For info: Market Capitalization for
SONY = $17.71 billion
Source: The Wall Street Journal
Subject: Facebook to Pay $19 Billion for WhatsApp
Messaging Startup to Operate Independently, Retain Brand
Facebook Inc. agreed to buy messaging company WhatsApp for $19 billion in cash and stock, a blockbuster transaction that dwarfs the already sky-high prices that other startups have been able to recently command.
The 55-employee company, which acts as a kind of replacement for text messaging, has seen its use more than double in the past nine months to 450 million monthly users. That makes its service more popular than Twitter Inc., the widely used microblogging service which has about 240 million users and is currently valued at about $30 billion.
The transaction, which includes $3 billion in restricted stock units to be granted to WhatsApp’s founders and employees over four years, ranks as the largest-ever purchase of a company backed by venture capital.
Besides making its founders billionaires, the deal marks an enormous windfall for Sequoia Capital, the only venture firm that backed WhatsApp. Sequoia invested about $60 million for a stake valued at up to $3 billion in the deal, according to a person familiar with the matter.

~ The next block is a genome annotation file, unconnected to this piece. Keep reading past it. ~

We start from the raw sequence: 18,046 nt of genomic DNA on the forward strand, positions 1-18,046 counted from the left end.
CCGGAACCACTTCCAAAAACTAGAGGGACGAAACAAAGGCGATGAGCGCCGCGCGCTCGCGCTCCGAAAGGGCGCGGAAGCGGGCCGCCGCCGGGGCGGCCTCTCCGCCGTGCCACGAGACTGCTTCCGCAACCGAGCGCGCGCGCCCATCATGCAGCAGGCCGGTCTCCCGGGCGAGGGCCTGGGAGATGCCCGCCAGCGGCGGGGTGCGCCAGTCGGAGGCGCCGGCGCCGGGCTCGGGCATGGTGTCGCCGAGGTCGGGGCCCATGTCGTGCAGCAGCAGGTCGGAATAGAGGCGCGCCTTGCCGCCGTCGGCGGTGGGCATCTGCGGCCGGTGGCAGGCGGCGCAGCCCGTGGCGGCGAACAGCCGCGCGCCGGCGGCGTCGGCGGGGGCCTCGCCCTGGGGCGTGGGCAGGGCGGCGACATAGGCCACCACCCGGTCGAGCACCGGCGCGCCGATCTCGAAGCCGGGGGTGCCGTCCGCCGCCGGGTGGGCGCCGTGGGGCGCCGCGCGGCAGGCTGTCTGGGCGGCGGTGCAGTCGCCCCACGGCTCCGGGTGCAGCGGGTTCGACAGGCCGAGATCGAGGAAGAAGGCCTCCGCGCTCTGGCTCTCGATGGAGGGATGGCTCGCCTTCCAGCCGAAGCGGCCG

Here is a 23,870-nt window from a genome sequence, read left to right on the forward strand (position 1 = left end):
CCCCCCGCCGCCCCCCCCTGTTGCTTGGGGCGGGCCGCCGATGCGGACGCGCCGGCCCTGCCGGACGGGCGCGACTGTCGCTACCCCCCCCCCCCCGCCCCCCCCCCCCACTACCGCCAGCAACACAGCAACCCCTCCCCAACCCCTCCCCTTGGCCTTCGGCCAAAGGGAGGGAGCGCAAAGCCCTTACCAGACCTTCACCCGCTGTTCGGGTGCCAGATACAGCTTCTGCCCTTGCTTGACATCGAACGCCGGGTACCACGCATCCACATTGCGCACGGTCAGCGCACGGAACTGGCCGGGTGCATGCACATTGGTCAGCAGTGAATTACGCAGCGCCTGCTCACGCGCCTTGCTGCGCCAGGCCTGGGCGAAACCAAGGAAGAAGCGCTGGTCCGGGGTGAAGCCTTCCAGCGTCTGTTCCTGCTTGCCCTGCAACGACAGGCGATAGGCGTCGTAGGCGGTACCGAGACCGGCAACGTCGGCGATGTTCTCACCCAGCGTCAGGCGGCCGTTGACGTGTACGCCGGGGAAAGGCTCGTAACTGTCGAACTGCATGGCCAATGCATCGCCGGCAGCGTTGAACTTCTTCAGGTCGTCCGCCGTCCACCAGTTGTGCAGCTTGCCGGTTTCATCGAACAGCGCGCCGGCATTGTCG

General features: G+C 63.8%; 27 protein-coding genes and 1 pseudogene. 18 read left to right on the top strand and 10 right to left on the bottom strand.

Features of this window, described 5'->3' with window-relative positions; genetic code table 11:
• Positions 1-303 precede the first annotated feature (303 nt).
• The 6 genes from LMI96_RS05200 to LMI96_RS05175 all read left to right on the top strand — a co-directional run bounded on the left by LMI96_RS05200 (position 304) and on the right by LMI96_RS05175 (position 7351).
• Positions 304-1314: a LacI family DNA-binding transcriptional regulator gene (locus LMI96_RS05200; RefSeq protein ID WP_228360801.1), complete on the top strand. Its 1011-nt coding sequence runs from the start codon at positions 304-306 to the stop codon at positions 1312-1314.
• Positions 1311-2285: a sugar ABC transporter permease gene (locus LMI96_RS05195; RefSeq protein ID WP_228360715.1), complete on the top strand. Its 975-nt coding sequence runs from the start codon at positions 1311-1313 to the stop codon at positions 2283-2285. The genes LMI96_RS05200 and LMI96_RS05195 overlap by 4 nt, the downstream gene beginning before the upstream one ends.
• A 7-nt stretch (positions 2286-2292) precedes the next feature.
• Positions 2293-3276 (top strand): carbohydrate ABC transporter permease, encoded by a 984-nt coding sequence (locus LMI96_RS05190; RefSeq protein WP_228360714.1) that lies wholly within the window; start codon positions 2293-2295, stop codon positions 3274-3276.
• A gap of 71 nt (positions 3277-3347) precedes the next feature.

The deal price also easily outranks any acquisition of startups in recent years, including Facebook’s purchase of photo-sharing app Instagram for more than $1 billion in 2012, and, a year earlier, Microsoft Corp.’s $8.5 billion buy of video-calling company Skype.
What isn’t clear is how much revenue WhatsApp makes—the company declined to comment on its sales. It charges 99 cents a year after one year of free use and doesn’t carry ads. On a conference call, Facebook Chief Executive Mark Zuckerberg said he doesn’t think ads are the right way to monetize messaging systems.
Beyond revenue, the deal could help shelter the social network against the shifting tastes of teen users, some of whom have grown cool to it, and bolster its position internationally. WhatsApp is particularly popular outside of the U.S.
The transaction comes in the wake of Facebook’s failed attempt to purchase another messaging service popular with younger users, Snapchat, for roughly $3 billion last year. Read the rest of this entry »